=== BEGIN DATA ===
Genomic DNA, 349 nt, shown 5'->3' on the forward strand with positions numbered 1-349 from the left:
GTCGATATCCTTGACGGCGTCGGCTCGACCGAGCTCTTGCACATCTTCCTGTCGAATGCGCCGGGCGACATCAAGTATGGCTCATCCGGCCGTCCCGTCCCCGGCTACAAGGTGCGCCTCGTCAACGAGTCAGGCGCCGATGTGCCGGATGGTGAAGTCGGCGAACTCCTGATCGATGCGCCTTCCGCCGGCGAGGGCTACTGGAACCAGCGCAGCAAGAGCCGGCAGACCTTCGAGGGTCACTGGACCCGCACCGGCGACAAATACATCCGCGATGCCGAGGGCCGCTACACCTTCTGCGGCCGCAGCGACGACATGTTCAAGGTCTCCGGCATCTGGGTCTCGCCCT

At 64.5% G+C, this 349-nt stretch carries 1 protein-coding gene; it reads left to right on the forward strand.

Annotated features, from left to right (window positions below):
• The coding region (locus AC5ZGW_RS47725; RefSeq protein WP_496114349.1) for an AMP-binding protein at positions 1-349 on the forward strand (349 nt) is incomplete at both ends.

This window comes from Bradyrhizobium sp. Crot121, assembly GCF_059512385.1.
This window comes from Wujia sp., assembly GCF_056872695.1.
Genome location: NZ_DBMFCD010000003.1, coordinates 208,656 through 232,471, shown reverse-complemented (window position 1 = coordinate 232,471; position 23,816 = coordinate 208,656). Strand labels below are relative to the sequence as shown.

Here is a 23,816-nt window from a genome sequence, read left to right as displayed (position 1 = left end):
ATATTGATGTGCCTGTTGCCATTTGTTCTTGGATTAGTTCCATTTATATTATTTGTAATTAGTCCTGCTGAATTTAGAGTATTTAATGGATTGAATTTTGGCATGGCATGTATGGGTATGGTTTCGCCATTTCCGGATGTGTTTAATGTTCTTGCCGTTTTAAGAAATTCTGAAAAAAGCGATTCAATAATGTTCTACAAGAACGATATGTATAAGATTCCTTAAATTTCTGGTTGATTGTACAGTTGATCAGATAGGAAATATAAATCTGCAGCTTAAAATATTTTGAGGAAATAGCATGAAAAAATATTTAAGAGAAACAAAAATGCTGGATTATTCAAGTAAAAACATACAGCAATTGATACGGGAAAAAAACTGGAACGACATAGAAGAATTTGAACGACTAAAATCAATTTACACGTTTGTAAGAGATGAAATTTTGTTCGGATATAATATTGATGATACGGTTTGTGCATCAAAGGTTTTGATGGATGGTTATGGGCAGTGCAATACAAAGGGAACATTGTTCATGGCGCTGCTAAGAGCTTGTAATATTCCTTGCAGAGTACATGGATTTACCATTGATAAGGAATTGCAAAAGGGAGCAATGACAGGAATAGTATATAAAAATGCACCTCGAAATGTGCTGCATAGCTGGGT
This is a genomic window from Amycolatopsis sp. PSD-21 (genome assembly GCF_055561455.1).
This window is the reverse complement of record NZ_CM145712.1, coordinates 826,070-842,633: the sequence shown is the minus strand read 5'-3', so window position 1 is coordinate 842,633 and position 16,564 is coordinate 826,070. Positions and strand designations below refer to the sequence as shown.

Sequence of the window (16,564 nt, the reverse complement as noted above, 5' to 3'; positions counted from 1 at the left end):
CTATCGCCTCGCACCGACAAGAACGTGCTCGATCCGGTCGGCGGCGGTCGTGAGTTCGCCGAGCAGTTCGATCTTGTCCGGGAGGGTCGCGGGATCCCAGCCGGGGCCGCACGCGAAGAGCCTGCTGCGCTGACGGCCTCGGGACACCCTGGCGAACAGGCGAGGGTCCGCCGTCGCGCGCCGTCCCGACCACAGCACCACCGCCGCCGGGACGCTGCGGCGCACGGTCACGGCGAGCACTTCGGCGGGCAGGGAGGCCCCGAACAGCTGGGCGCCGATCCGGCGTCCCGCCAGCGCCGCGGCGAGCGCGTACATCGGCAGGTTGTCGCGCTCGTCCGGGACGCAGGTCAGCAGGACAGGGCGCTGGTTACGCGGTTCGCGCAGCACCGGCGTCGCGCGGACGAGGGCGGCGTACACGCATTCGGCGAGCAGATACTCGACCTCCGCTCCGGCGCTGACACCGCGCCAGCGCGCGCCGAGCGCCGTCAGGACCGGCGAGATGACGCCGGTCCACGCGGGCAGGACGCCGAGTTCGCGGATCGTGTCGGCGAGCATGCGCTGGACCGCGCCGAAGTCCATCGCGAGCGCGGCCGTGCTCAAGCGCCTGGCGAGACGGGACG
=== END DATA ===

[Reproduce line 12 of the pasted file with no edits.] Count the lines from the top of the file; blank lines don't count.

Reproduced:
This window is the reverse complement of record NZ_CM145712.1, coordinates 826,070-842,633: the sequence shown is the minus strand read 5'-3', so window position 1 is coordinate 842,633 and position 16,564 is coordinate 826,070. Positions and strand designations below refer to the sequence as shown.